with the body. The spiritual soul rises, wanders in space, and leads an

independent, ethereal, airy life. This is the life of the spirits, of the souls,

of the departed ancestors. These then never die completely; they follow a

transcendent, spiritual life. But this life which runs the risk of becoming

ineffectual, of evaporating into nothing, is made more real, more effective, so

to say, by the memory the living keep of the dead, by the cult that it is their

duty to offer. It is thus that the dead may always participate in the lives of

the family of their descendents. One calls on them for all solemn occasions,

such as births, marriages, and so on.

According to pure Confucianist doctrine, one must honor the dead on a par

with the living; and the greatest misfortune conceivable is to die without

leaving a male descendant to perpetuate the Cult of the Ancestors. Later, this

rule was relaxed to permit daughters to carry on the cult, in case there were no

male descendants. If a man dies without leaving any descendants at all. However,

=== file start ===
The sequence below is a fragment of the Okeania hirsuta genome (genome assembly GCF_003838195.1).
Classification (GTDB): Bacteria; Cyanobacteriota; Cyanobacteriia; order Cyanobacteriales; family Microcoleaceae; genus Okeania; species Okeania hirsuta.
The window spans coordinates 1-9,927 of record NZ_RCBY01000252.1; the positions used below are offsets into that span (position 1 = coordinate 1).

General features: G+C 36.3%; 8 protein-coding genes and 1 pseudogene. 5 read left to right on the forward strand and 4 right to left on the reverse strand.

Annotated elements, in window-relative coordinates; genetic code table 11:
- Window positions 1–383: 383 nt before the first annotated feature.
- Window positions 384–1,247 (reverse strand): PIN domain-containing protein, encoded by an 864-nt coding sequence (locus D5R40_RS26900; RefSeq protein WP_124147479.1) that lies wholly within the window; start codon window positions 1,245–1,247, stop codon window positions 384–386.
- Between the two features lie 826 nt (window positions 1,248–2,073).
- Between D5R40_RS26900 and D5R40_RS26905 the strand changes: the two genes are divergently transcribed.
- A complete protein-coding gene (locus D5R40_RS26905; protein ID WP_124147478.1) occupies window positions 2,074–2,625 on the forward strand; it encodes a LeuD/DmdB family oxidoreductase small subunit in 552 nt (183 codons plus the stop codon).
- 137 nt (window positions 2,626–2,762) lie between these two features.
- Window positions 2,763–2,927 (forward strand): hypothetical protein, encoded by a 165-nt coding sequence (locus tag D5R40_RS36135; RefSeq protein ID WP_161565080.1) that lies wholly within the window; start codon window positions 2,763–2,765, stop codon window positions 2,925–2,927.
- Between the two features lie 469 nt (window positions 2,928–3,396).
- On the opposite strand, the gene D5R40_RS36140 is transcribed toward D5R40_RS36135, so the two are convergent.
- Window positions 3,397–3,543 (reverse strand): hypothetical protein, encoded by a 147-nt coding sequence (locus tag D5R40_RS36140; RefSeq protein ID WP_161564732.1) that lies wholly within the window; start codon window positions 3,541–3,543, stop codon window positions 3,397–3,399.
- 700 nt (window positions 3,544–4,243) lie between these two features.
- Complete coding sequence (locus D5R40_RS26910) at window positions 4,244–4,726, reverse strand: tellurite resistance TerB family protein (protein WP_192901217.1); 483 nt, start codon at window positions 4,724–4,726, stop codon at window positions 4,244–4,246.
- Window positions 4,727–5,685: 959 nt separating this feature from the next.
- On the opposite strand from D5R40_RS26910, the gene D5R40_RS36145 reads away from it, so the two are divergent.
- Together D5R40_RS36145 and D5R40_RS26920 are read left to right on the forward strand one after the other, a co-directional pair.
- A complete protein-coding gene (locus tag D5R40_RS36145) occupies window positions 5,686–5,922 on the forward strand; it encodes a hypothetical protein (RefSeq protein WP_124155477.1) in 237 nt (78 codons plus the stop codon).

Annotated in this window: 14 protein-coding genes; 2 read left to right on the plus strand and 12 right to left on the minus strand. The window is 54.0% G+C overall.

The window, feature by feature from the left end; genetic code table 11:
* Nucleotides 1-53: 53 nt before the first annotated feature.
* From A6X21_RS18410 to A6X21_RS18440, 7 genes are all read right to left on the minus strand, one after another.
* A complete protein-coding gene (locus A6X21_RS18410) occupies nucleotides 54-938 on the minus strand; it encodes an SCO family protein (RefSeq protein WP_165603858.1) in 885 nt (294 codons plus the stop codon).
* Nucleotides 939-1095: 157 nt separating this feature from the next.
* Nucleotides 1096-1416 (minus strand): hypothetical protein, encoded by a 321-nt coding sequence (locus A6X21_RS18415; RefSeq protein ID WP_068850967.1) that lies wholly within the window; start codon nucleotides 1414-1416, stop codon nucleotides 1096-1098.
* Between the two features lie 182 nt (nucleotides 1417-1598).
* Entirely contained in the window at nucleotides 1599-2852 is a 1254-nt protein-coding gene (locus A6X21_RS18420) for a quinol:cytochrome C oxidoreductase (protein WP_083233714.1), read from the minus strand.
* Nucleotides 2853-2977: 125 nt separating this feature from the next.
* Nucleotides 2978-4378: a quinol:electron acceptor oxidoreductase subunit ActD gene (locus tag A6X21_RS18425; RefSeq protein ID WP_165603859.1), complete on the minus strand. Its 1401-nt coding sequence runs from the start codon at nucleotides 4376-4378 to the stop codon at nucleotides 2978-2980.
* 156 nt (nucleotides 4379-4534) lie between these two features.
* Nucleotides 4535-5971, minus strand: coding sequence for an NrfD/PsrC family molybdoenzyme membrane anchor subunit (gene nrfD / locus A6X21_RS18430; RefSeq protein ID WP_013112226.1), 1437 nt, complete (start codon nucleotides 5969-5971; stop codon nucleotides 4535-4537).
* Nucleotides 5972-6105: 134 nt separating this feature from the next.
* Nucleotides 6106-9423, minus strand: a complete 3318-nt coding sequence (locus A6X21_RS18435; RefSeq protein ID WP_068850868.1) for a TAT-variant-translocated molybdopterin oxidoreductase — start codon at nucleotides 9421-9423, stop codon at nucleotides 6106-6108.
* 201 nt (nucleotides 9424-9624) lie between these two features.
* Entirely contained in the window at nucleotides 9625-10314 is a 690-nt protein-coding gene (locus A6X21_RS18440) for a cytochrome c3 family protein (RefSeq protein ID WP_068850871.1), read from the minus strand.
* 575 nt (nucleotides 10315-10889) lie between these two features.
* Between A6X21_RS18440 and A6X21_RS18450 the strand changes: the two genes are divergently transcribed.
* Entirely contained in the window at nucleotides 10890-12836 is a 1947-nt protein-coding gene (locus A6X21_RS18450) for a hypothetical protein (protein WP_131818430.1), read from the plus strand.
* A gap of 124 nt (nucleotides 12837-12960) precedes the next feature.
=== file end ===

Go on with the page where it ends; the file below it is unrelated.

the souls of the dead, for lack of homage and honor on the occasions of

traditional feasts and anniversaries, are doomed to eternal wandering one of the

most appalling maledictions which could afflict any family. It is thus that the

custom of polygamy among the Chinese was explained, and justified in the eyes of

the law: it more or less assured that there would be a descendant to perpetuate

the cult. Adoption was considered to be a last resort.

The cult of the ancestors is accompanied by a certain number of beliefs and

practices, some of them deriving from Confucian teachings, and others

originating from popular superstitions and Taoist rites. Many people, whether

scholars or common folk believe that the souls of their ancestors are the

natural protectors of the family line. It is to them that prayers are addressed,

imploring. For example, the curing of a sick child; their influence, and the sum

of good actions they accomplished in the lifetimes are also used to explain